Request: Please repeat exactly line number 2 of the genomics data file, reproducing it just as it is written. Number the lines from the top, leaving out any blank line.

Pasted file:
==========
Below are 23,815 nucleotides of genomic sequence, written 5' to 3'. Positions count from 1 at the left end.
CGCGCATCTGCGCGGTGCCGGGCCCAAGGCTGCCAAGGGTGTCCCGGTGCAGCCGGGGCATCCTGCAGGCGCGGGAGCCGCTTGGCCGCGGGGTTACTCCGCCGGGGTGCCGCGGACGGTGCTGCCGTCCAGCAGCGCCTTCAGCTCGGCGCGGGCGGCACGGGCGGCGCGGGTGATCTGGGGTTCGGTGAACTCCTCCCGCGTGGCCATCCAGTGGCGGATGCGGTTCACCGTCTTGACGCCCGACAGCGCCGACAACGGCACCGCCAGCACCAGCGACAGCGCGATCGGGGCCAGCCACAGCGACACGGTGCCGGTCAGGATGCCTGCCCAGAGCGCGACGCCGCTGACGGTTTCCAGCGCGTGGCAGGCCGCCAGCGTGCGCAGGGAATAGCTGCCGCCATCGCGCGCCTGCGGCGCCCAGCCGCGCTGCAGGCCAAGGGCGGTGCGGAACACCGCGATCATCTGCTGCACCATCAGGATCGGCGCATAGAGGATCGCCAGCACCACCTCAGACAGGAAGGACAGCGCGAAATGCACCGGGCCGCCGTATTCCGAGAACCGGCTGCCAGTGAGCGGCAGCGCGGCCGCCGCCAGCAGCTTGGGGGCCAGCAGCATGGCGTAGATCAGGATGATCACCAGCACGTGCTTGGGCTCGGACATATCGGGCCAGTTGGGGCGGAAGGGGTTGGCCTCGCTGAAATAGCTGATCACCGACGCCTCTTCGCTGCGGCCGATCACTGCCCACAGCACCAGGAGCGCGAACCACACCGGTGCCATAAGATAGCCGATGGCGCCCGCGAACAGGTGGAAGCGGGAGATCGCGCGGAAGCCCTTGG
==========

CGCGCATCTGCGCGGTGCCGGGCCCAAGGCTGCCAAGGGTGTCCCGGTGCAGCCGGGGCATCCTGCAGGCGCGGGAGCCGCTTGGCCGCGGGGTTACTCCGCCGGGGTGCCGCGGACGGTGCTGCCGTCCAGCAGCGCCTTCAGCTCGGCGCGGGCGGCACGGGCGGCGCGGGTGATCTGGGGTTCGGTGAACTCCTCCCGCGTGGCCATCCAGTGGCGGATGCGGTTCACCGTCTTGACGCCCGACAGCGCCGACAACGGCACCGCCAGCACCAGCGACAGCGCGATCGGGGCCAGCCACAGCGACACGGTGCCGGTCAGGATGCCTGCCCAGAGCGCGACGCCGCTGACGGTTTCCAGCGCGTGGCAGGCCGCCAGCGTGCGCAGGGAATAGCTGCCGCCATCGCGCGCCTGCGGCGCCCAGCCGCGCTGCAGGCCAAGGGCGGTGCGGAACACCGCGATCATCTGCTGCACCATCAGGATCGGCGCATAGAGGATCGCCAGCACCACCTCAGACAGGAAGGACAGCGCGAAATGCACCGGGCCGCCGTATTCCGAGAACCGGCTGCCAGTGAGCGGCAGCGCGGCCGCCGCCAGCAGCTTGGGGGCCAGCAGCATGGCGTAGATCAGGATGATCACCAGCACGTGCTTGGGCTCGGACATATCGGGCCAGTTGGGGCGGAAGGGGTTGGCCTCGCTGAAATAGCTGATCACCGACGCCTCTTCGCTGCGGCCGATCACTGCCCACAGCACCAGGAGCGCGAACCACACCGGTGCCATAAGATAGCCGATGGCGCCCGCGAACAGGTGGAAGCGGGAGATCGCGCGGAAGCCCTTGG